In 1777, a certain Joseph Heely of Birmingham published a guide book to the three great West Midland gardens of the mid-18th century with a very long-winded title—Letters on the Beauties of Hagley, Envil and The Leasowes with critical remarks and Observations on the Modern Taste in Gardening. In the book Healey describes an incident where he was walking along the edge of a cliff when he was caught in a thunderstorm. Healey scanned the area for a shelter and noticed some smoke rising out of a cleft in the rocks. He hurried towards the direction and was pleasantly surprised to discover a couple of houses carved by the side of the mountain. Healey was cordially welcomed into one of the houses which he describes as “curious, warm and commodious”. He went on to describe how they were well furnished with plenty of provisions and had access to water. The inhabitants, he noted, were decent people who were proud of their houses and were happy to explain to him at length how they had labored to build them.
This was the first written account of the Rock Houses of Kinver. More than a century later these same houses would inspire J. R. R. Tolkien to write one of the most beloved and delightful children’s tale, The Hobbits.
The massive sandstone escarpment just west of Kinver, on the border between Worcestershire and Staffordshire, in England, is punctured by numerous caves that served as dwellings as late as the 1960s. This soft Triassic-era stone is very easily quarried and natural caves can be quickly enlarged to form habitats. The houses are arranged in two necklaces around a knob of rock called the Holy Austin. There is no record of precisely why the rock is called so, but rumor is that an Augustine monk once had his hermitage here. Most of the houses have only two rooms—one for living in and one for sleeping, with a storeroom at the back. Each room had a fireplace cut into the rock, with a slanted chimney flue taking the smoke towards the outer wall. The houses even had electricity, and piped gas and water.
Nobody knows exactly when the first caves were carved. But based on the ages of similar rock-cut chambers in the neighbouring county of Shropshire, it can be assumed the original rock homes in Kinver Edge were cut as early as 700 AD.
After the Norman conquest of England in the 11th century, Kinver began to grow as a town because of the presence of farmland in the area, and due to its location on the main route from Bristol to Chester, which significantly increased its importance in the region. By the middle of the 17th century, some of the local people had taken to quarrying rock from the nearby cliffs. It is possible that the first permanent inhabitants of the Rock Houses were the descendants of the local quarrymen. A survey carried out in 1830 found six families living in the cave houses. At its peak, the complex housed eleven families.
In the early 1930s, Tolkien was pursuing an academic career at Pembroke College, Oxford, when he began flexing his writing skills by penning several poems as well as imaginary letters from Father Christmas to his children, which he accompanied with illustrations featuring warring gnomes and goblins. Then one day, while Tolkien was marking exam papers at college, he discovered a blank page. Overcome by sudden inspiration, he wrote the first line of the book:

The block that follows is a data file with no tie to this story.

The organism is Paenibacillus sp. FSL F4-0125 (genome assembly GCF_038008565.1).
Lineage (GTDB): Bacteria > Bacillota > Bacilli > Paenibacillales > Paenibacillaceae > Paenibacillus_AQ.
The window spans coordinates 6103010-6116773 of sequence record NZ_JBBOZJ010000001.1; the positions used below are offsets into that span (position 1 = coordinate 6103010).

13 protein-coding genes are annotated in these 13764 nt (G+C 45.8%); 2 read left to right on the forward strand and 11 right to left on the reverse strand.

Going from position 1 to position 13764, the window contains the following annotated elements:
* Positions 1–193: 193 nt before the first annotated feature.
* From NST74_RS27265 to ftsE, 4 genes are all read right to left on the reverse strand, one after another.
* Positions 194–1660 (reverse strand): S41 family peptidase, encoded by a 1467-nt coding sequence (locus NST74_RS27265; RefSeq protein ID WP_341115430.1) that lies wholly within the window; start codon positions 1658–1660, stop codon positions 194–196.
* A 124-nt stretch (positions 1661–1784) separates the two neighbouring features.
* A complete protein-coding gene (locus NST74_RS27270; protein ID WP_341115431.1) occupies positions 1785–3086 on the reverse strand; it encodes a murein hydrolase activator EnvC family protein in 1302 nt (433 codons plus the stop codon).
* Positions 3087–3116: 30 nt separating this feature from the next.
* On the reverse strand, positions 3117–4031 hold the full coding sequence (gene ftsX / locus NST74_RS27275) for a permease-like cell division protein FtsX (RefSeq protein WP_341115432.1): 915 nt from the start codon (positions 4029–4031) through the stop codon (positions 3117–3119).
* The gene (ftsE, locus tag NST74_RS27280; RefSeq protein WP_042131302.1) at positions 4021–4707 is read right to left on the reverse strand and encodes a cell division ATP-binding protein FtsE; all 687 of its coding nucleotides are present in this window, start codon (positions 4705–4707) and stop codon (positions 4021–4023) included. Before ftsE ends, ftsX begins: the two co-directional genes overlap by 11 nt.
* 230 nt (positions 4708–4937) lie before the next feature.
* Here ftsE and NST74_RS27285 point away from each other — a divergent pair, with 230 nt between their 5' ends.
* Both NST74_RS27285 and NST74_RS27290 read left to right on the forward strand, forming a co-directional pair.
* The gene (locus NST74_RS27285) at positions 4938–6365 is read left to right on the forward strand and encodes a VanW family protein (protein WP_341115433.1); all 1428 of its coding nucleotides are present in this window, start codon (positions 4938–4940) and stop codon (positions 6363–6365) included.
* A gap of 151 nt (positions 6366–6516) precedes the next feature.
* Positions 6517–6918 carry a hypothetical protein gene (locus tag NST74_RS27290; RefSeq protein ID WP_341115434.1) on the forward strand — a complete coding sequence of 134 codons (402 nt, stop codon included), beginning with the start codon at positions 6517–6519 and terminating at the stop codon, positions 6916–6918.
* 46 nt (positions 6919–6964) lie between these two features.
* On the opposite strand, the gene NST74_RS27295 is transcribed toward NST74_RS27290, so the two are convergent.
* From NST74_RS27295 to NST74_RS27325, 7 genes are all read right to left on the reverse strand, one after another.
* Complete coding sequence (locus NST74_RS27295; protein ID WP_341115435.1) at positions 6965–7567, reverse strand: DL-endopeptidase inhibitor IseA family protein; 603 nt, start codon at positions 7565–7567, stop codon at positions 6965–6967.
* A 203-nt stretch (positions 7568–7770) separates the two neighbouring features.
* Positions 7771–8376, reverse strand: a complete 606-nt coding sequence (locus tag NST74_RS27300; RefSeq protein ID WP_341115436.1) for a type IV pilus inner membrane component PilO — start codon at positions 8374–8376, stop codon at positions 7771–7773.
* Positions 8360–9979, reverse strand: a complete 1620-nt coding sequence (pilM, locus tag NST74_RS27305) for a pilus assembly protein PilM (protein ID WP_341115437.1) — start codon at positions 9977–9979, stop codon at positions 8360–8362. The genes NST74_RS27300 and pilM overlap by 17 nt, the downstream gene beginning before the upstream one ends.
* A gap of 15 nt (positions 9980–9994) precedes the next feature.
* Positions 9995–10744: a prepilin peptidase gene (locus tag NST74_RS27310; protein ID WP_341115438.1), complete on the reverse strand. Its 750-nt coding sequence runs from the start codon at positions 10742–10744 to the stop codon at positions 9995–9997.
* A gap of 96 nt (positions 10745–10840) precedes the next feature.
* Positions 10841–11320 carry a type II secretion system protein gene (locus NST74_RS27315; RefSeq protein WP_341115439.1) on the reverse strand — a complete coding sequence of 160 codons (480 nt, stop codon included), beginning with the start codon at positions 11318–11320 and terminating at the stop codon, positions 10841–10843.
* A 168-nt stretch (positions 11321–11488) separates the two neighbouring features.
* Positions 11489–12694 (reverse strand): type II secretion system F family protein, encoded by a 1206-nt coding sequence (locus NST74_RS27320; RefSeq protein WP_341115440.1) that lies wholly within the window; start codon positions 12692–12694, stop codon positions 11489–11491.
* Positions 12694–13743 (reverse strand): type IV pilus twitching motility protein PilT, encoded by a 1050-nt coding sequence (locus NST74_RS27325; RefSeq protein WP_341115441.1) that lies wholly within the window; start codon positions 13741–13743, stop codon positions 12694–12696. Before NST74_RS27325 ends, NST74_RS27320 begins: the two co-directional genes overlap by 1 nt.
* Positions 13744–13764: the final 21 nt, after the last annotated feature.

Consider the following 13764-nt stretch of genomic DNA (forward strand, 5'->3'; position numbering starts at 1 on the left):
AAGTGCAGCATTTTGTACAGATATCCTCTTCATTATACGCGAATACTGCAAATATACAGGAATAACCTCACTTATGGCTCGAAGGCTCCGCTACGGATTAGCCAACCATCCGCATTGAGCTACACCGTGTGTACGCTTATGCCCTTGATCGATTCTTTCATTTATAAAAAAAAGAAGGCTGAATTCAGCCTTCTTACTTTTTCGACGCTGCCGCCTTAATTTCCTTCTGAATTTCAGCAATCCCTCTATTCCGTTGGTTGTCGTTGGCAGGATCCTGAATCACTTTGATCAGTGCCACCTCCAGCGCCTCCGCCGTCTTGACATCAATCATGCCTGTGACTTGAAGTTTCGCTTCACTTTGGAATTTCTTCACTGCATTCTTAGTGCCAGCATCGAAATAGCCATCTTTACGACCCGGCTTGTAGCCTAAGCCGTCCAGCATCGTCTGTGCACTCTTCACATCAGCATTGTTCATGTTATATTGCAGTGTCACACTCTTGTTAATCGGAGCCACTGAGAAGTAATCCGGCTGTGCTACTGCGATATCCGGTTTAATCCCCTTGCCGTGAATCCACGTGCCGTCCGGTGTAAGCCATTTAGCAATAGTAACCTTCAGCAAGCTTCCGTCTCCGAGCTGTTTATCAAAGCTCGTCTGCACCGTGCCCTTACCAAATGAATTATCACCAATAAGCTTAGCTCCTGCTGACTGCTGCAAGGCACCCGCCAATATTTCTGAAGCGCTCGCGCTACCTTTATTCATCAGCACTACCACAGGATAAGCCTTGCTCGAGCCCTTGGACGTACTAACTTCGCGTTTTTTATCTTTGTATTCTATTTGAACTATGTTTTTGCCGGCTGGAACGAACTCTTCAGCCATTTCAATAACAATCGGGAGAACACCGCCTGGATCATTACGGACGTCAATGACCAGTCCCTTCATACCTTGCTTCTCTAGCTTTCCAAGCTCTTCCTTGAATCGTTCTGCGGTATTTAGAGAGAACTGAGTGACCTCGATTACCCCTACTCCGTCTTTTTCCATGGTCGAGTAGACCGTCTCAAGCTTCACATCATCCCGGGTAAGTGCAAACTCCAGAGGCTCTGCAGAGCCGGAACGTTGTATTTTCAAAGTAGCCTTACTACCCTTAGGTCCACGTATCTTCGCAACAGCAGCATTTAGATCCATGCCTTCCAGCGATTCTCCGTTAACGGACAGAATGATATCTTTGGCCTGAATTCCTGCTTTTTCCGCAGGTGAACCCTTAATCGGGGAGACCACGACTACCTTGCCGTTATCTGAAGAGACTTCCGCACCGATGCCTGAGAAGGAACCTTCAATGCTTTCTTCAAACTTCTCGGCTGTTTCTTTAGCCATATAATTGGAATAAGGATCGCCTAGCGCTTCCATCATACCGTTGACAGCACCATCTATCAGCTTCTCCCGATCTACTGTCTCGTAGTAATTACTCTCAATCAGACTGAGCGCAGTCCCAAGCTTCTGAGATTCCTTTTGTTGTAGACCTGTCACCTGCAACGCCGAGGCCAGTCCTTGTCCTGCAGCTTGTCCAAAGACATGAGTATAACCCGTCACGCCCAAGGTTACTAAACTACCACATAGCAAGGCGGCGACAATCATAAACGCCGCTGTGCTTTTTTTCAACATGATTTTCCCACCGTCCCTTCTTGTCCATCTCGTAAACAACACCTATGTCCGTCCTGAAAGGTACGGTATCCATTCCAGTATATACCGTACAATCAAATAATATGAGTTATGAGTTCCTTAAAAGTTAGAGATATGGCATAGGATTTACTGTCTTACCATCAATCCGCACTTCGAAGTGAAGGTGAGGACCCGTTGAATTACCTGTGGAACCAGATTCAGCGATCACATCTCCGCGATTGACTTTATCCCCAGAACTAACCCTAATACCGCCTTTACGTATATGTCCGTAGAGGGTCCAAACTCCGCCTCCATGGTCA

“In a hole in the ground there lived a Hobbit.”
There are many similarities between the 18th century cave dwellings and Tolkien’s description of the Hobbit holes. In the opening page of the book, Tolkien describes Bilbo's house:
“The door opened on to a tube-shaped hall like a tunnel: a very comfortable tunnel without smoke, with panelled walls and floors tiled and carpeted, provided with polished chairs, and lots and lots of pegs for hats and coats.”
…which wasn’t too different from what Healey must have seen when he took shelter in one of the houses during the thunderstorm.
Certain stories and legend surrounding the Kinver’s rock houses also seem to have been adapted into Tolkien’s novel. There is a story that once a terrible fight broke out between the giants of Kinver (who lived in the hills) and those of Enville over a pretty giantess, resulting in the Enville giant from being driven out of Kinver. To remind him never to come back the Kinver giant threw a great boulder after him which landed near the village of Compton. Another version of the legend is that the Enville giant was struck by lightning while the sun was still shining and turned to stone. There are unmistakable parallels to these stories in Tolkien’s novel The Hobbit. In chapter II, Roast Mutton, Bilbo Baggins and his companions are trapped by three unpleasant trolls, or giants, who are tricked into arguing until dawn when the sunlight turns them to stone. Later in the story they must hide in a cave during a storm to avoid rocks that are being thrown around by mountain giants.
While Tolkien never revealed the names of the places that inspired his stories, he did admit that many of them were based on his experiences in the English Midlands where he lived as a youth. Kinver is situated less than 20 miles from Birmingham where Tolkien lived, and at that time it was a popular day out from the city. Tolkien is also noted to have hated living inside the City of Birmingham and took every opportunity to explore the surrounding countryside. It is possible that Tolkien visited Kinver’s rock houses or read about these remarkable dwellings.
The last families to have lived in the Rock Houses moved out in the 1960s. After that vandals took away whatever that was of value, including doors and wooden window frames. In the 1990s, the site was purchased by the National Trust and some of the houses have been restored to their original condition for visitors.